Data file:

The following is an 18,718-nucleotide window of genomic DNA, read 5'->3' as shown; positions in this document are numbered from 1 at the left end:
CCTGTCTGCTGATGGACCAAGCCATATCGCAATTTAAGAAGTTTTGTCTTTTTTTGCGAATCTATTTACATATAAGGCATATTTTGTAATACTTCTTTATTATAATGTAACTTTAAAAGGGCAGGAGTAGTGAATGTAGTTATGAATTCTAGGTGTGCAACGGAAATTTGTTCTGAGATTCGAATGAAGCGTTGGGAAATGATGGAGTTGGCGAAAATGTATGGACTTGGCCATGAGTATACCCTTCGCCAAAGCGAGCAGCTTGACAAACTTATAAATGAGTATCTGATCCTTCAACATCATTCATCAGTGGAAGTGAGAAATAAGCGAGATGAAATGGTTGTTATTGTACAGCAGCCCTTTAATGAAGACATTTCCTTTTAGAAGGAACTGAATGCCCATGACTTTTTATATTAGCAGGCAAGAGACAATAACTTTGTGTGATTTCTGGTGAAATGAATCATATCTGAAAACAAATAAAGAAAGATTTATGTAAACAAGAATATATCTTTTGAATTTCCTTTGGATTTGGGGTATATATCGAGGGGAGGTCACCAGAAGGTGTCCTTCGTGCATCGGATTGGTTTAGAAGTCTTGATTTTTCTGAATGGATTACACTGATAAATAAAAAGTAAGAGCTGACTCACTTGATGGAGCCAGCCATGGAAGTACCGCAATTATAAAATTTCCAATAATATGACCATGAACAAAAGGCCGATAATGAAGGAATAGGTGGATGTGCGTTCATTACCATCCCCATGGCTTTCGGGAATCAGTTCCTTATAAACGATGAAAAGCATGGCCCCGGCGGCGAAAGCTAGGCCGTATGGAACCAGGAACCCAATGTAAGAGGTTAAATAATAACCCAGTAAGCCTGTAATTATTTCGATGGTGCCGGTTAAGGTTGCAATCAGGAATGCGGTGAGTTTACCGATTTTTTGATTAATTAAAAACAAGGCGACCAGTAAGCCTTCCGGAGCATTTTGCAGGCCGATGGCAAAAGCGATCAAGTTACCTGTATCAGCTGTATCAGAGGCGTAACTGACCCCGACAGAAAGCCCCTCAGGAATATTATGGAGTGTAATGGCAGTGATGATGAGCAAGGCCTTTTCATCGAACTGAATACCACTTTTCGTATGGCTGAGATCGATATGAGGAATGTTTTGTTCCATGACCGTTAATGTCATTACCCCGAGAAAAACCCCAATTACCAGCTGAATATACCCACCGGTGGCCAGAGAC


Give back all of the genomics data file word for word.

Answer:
The following is an 18,718-nucleotide window of genomic DNA, read 5'->3' as shown; positions in this document are numbered from 1 at the left end:
CCTGTCTGCTGATGGACCAAGCCATATCGCAATTTAAGAAGTTTTGTCTTTTTTTGCGAATCTATTTACATATAAGGCATATTTTGTAATACTTCTTTATTATAATGTAACTTTAAAAGGGCAGGAGTAGTGAATGTAGTTATGAATTCTAGGTGTGCAACGGAAATTTGTTCTGAGATTCGAATGAAGCGTTGGGAAATGATGGAGTTGGCGAAAATGTATGGACTTGGCCATGAGTATACCCTTCGCCAAAGCGAGCAGCTTGACAAACTTATAAATGAGTATCTGATCCTTCAACATCATTCATCAGTGGAAGTGAGAAATAAGCGAGATGAAATGGTTGTTATTGTACAGCAGCCCTTTAATGAAGACATTTCCTTTTAGAAGGAACTGAATGCCCATGACTTTTTATATTAGCAGGCAAGAGACAATAACTTTGTGTGATTTCTGGTGAAATGAATCATATCTGAAAACAAATAAAGAAAGATTTATGTAAACAAGAATATATCTTTTGAATTTCCTTTGGATTTGGGGTATATATCGAGGGGAGGTCACCAGAAGGTGTCCTTCGTGCATCGGATTGGTTTAGAAGTCTTGATTTTTCTGAATGGATTACACTGATAAATAAAAAGTAAGAGCTGACTCACTTGATGGAGCCAGCCATGGAAGTACCGCAATTATAAAATTTCCAATAATATGACCATGAACAAAAGGCCGATAATGAAGGAATAGGTGGATGTGCGTTCATTACCATCCCCATGGCTTTCGGGAATCAGTTCCTTATAAACGATGAAAAGCATGGCCCCGGCGGCGAAAGCTAGGCCGTATGGAACCAGGAACCCAATGTAAGAGGTTAAATAATAACCCAGTAAGCCTGTAATTATTTCGATGGTGCCGGTTAAGGTTGCAATCAGGAATGCGGTGAGTTTACCGATTTTTTGATTAATTAAAAACAAGGCGACCAGTAAGCCTTCCGGAGCATTTTGCAGGCCGATGGCAAAAGCGATCAAGTTACCTGTATCAGCTGTATCAGAGGCGTAACTGACCCCGACAGAAAGCCCCTCAGGAATATTATGGAGTGTAATGGCAGTGATGATGAGCAAGGCCTTTTCATCGAACTGAATACCACTTTTCGTATGGCTGAGATCGATATGAGGAATGTTTTGTTCCATGACCGTTAATGTCATTACCCCGAGAAAAACCCCAATTACCAGCTGAATATACCCACCGGTGGCCAGAGAC